Auditors said more than 60 percent of transactions had errors, but Homeland Security officials disagree.
Homeland Security Department officials are pushing back against a report that highlighted the agency’s failure to meet federal requirements for open data, claiming the investigators’ analysis was too restrictive.
The Homeland Security Inspector General reported that nearly 64 percent of the transactions DHS published under new federal open data legislation contained inaccurate information. More than $1.9 billion in spending—roughly 22 percent of total transactions—also couldn’t be linked to corresponding contracts through identification numbers, according to the IG.
The report examined Homeland Security spending data from the second quarter of fiscal 2017, the first batch of information submitted under the Digital Accountability and Transparency Act. Passed in 2014, the legislation aims to shed light on government spending by requiring agencies to upload quarterly financial data in a common data structure to USASpending.gov.
“Until DHS strengthens its existing controls and applies additional controls over its DATA Act processes, the quality and transparency of its published spending data remains questionable,” auditors wrote. The report fulfills a federal requirement that IGs of all CFO agencies audit DATA Act procedures for the first quarter of the program.
Though Homeland Security officials agreed with most of the IG recommendations for bolstering data management controls, they pushed back against the process auditors used to align transaction data with specific contracts. Officials argued the methodology didn’t provide adequate time to process transactions through the system and didn’t give enough wiggle room for rounding errors.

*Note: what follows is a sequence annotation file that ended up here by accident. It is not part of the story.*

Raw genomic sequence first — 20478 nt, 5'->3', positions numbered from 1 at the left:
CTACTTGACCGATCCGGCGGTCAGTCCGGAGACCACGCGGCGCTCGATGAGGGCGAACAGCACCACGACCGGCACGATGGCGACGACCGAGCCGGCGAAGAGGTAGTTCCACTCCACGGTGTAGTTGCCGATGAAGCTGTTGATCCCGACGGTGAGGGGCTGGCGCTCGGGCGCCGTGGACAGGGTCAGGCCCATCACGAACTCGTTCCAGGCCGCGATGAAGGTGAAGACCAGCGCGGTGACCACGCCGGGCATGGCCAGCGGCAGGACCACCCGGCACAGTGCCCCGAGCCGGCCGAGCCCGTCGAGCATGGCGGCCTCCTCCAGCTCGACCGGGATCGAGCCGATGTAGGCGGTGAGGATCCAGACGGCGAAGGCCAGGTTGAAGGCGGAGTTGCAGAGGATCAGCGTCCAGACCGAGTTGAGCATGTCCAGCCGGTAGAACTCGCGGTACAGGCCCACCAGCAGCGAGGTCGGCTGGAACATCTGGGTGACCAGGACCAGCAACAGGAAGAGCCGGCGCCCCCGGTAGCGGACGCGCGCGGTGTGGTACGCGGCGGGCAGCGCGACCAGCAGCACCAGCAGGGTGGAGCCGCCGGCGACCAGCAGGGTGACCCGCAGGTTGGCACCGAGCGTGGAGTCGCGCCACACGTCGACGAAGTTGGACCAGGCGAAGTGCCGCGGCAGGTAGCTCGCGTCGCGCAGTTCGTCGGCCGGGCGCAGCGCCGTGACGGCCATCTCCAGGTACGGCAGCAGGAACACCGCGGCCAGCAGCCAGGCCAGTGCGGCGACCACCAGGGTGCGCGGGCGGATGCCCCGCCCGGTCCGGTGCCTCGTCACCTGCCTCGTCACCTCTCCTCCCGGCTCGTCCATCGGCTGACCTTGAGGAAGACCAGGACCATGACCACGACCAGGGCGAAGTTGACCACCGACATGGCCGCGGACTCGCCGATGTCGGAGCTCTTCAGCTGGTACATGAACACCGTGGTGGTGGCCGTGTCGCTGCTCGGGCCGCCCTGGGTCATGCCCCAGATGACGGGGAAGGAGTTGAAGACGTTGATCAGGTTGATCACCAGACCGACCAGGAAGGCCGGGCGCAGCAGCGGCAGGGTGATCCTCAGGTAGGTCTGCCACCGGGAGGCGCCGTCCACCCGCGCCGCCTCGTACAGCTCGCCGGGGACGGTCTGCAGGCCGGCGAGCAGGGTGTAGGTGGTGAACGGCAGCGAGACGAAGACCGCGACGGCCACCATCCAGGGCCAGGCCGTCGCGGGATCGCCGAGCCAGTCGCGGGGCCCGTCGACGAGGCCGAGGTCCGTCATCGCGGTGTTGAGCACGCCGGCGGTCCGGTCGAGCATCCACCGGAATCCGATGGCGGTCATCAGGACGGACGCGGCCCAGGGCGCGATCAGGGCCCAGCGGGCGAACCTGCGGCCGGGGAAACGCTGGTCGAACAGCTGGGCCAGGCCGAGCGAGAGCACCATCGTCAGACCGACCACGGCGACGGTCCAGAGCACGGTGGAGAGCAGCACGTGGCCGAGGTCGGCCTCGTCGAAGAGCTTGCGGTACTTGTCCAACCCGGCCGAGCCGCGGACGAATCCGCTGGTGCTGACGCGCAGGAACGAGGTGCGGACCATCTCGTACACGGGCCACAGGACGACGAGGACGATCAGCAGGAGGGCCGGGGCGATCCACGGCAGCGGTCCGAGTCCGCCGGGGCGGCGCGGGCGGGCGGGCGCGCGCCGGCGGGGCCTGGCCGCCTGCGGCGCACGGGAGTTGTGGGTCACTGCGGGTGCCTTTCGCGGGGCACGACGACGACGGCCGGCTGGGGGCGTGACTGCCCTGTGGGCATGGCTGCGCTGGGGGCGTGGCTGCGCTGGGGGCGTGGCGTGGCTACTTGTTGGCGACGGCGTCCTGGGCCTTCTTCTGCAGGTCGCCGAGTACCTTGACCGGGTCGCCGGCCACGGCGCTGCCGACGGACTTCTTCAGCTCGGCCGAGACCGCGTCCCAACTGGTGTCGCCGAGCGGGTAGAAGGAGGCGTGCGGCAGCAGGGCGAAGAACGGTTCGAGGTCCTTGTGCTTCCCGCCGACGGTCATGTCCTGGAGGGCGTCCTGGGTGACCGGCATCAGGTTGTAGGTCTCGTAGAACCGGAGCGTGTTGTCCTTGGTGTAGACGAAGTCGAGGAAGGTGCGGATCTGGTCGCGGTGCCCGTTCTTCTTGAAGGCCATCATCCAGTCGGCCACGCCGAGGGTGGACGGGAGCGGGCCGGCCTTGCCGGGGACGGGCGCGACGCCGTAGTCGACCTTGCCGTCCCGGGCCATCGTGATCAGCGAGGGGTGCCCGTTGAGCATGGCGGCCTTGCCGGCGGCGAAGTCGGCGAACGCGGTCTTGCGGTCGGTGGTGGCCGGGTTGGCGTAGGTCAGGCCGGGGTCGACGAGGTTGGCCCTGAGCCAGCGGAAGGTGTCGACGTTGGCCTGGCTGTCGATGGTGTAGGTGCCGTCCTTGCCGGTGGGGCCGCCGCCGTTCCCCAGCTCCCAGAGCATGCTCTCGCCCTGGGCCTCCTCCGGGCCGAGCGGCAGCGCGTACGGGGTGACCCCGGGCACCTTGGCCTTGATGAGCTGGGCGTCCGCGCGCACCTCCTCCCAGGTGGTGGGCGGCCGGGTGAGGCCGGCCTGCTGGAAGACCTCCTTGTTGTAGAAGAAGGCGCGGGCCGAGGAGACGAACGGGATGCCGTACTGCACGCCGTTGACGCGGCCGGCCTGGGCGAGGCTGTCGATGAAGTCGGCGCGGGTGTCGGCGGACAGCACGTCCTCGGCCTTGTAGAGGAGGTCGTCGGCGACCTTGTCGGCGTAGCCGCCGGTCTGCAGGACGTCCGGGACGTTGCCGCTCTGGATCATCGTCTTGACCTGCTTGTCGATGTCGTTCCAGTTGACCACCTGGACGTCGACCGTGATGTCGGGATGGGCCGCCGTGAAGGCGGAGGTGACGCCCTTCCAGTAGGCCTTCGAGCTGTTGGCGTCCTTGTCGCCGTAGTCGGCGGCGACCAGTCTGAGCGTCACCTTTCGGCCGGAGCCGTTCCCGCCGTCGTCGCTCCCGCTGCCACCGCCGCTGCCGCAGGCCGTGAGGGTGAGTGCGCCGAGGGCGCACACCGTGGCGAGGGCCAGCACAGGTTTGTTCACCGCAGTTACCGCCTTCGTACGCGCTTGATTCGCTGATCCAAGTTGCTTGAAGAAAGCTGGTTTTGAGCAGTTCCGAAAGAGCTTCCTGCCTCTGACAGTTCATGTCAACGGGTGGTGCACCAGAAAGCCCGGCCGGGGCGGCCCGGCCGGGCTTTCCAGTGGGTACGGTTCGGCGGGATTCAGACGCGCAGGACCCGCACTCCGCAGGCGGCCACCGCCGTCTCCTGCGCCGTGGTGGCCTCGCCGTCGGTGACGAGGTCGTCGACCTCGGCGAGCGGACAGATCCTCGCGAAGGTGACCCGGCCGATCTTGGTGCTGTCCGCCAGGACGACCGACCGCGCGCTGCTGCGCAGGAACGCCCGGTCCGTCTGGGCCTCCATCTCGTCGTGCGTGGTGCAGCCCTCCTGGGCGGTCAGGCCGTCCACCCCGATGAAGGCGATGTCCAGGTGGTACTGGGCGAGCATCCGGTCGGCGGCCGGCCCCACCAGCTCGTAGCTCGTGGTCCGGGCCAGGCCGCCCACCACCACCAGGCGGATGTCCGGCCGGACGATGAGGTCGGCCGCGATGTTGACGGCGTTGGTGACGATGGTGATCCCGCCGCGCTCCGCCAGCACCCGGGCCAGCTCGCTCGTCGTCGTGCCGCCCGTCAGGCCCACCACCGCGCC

Homeland Security officials also argued the IG methodology inflated the actual amount of inaccurate information in the data set. Each transaction entry contains a number of attributes, including contract values, contractor names and unique identification number.s Auditors labeled the entire transaction invalid if any single data point was wrong, but Homeland Security said that only 18 percent of the total attributes were inaccurate.
Considering that only the first submission to USASpending.gov was examined, the IG's criteria could be considered overly restrictive, said Jessica Yabsley, a spokeswoman for the Data Coalition, an open data advocacy organization. Homeland Security is still “ironing out the kinks” of the program, she said, so the issues highlighted in the report should be seen more as growing pains than a cause for alarm.
“This is the first time they’ve had to do this and it’s a huge undertaking,” Yabsley told Nextgov. “We’re definitely not surprised by some of the issues the IG flagged.”
It’s difficult to extrapolate reports on submissions for single quarter to assess the state of the overall program, she said. The next round of audits is scheduled for November 2018 and will include over a year of financial data.